The AseraCare case stemmed from allegations that AseraCare, a hospice provider, billed Medicare for hospice services for patients who were ineligible for end-of-life care, notwithstanding certifications of hospice eligibility from physicians. After a series of surprising procedural twists and turns (including bifurcation of the trial for purposes of determining falsity and knowledge of an FCA violation), the court decided, sua sponte, in favor of AseraCare on summary judgment after the jury found that 104 of 121 medical records were “false” (i.e., the patients were ineligible for the benefit). The court took this somewhat unprecedented step based on the fact that the government’s proof on the falsity element failed as a matter of law. According to the court, if “all that exists is a difference of [medical] opinion,” there can be no “falsity” under the FCA.
The court went on the explain that “this case boils down to conflicting views of physicians about whether the medical records support AseraCare’s certifications that the patients at issue were eligible for hospice care. When hospice certifying physicians and medical experts look at the very same records and disagree about whether the medical records support hospice eligibility, the opinion of one medical expert alone cannot prove falsity without further evidence of an objective falsehood.” The court also expressed concern that “allowing a mere difference of opinion among physicians alone to prove falsity would totally eradicate the clinical judgment required of the certifying physicians.”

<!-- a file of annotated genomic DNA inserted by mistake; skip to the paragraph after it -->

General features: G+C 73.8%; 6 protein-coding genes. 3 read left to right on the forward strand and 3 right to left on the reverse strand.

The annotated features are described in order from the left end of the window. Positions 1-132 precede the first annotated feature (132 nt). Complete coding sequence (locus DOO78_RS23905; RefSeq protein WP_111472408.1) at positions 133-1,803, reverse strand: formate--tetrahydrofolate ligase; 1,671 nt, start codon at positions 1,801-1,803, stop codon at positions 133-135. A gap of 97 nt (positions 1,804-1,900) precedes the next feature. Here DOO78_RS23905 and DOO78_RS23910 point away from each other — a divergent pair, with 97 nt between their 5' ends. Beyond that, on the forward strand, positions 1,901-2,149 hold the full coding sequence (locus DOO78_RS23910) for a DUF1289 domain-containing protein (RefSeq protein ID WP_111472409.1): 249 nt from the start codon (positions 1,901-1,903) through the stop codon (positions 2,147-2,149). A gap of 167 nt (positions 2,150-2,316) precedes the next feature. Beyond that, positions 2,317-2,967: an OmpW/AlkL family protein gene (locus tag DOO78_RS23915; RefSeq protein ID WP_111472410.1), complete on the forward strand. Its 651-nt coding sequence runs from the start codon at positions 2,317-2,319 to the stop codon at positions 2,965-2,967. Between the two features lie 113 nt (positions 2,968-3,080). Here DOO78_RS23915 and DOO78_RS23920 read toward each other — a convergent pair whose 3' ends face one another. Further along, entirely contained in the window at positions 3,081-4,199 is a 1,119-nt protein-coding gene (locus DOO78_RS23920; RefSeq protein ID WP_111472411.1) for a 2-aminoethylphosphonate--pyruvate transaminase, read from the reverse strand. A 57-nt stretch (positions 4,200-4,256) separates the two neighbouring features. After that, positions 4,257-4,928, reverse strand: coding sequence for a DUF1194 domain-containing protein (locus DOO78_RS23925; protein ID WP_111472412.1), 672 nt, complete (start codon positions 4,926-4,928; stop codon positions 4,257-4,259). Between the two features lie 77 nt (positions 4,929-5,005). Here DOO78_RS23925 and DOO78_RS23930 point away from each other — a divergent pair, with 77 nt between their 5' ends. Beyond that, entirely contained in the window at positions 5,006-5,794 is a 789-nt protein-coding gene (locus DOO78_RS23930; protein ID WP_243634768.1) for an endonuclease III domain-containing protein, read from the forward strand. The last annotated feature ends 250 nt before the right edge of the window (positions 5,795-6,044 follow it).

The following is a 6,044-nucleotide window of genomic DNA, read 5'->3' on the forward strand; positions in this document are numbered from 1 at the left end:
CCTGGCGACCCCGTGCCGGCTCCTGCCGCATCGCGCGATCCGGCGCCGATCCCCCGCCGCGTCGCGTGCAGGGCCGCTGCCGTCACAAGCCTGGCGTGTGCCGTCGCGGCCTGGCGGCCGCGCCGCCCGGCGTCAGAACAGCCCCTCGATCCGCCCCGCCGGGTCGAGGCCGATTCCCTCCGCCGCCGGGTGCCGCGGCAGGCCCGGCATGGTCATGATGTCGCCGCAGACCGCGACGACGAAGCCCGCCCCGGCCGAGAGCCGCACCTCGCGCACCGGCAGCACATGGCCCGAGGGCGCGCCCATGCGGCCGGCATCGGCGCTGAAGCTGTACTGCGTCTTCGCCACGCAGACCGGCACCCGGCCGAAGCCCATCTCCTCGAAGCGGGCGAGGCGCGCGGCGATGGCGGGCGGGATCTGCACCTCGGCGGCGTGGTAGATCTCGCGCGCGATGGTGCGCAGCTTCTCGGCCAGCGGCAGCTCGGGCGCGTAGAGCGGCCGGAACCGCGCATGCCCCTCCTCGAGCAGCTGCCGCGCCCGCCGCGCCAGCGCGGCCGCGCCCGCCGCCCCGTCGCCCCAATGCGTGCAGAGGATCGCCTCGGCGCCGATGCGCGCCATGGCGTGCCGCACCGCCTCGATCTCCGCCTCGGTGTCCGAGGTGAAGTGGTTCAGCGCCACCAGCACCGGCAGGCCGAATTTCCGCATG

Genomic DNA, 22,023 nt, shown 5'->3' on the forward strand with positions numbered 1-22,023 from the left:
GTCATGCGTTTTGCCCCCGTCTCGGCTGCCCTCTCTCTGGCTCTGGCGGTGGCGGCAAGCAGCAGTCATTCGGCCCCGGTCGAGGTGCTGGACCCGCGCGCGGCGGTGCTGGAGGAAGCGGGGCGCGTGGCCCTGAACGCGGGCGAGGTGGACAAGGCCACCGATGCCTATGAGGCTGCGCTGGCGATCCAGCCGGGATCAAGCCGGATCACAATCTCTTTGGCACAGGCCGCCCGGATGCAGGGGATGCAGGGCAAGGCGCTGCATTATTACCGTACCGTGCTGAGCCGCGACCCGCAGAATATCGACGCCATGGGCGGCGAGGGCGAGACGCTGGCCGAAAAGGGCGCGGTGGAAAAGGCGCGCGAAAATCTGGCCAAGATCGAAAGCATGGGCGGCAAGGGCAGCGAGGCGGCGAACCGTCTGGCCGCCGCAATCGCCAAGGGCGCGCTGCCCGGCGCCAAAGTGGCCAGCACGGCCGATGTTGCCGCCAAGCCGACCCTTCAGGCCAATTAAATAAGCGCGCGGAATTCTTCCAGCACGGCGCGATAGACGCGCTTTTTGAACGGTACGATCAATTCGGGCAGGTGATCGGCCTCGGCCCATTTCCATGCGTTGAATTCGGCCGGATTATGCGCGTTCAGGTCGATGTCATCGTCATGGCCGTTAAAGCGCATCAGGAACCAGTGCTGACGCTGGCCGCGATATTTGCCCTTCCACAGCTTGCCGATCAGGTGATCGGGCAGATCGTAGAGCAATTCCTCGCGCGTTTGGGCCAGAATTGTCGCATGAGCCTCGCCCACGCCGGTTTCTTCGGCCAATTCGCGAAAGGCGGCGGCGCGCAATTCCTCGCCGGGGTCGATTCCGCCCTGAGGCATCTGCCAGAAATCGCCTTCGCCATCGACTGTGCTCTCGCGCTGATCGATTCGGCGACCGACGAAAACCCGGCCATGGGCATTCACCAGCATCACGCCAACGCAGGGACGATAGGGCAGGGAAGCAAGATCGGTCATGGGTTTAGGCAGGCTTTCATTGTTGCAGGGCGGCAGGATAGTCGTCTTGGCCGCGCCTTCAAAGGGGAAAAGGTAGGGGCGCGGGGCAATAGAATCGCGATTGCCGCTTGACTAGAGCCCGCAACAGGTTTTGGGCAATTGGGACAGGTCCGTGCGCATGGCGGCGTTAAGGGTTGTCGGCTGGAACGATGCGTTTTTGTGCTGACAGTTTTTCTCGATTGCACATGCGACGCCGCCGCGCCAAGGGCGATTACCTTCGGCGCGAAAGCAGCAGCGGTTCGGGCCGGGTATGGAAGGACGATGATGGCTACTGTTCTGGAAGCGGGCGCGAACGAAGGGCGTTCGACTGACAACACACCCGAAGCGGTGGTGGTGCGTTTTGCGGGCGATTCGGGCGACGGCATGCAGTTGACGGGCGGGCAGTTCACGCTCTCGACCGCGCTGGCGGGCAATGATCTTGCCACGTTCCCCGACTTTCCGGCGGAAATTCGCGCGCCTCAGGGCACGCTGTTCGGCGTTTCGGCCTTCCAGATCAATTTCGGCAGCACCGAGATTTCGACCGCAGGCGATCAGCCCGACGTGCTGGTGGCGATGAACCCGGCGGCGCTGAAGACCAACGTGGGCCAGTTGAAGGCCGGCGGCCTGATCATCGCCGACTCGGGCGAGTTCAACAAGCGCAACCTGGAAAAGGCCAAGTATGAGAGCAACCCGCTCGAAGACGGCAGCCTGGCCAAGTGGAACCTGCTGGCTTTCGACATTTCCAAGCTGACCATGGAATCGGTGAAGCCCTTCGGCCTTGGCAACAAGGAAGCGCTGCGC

The AseraCare court was not the first or the only court to decide that claims are not “false” under the FCA when the alleged falsity is based on a retrospective difference of clinical opinion of eligibility for a benefit based on a medical record. For example, in
United States ex rel. Morton v. A Plus Benefits, Inc., the Tenth Circuit dismissed FCA allegations due to clinical disagreement that lacked an “objectively verifiable fact.” Likewise, in United States v. Prabhu, the U.S. District Court for the District of Nevada granted summary judgment on FCA claims, explaining that “to demonstrate that … claims are ‘known to be false’ [relators] must demonstrate that there were ‘lies’ – and not merely a scientific or technical dispute.”
These decisions hopefully signal growing resistance by the courts to the attempts of the government and relators to bring FCA cases based on one medical expert’s disagreement with the treating health care provider’s clinical decision-making. The Eleventh Circuit has yet to hear arguments in the AseraCare appeal, but we hopefully will learn in 2017 whether AseraCare is the exception or the rule in future medical necessity cases.
Statistical Sampling to Prove Liability: Dead or Alive?
Over the past few years, DOJ and relators have pushed for use of statistical sampling to prove liability in FCA cases. In DOJ’s view, statistical sampling is essential in cases involving large numbers of potentially false claims to ensure that a provider cannot minimize FCA liability in the case of a large-scale fraud. A couple of cases in particular have garnered recent attention because they might determine whether statistical sampling can be used to demonstrate liability, rather than just to calculate damages. While federal district courts are seeing these cases with increasing frequency, no appellate court has addressed this issue.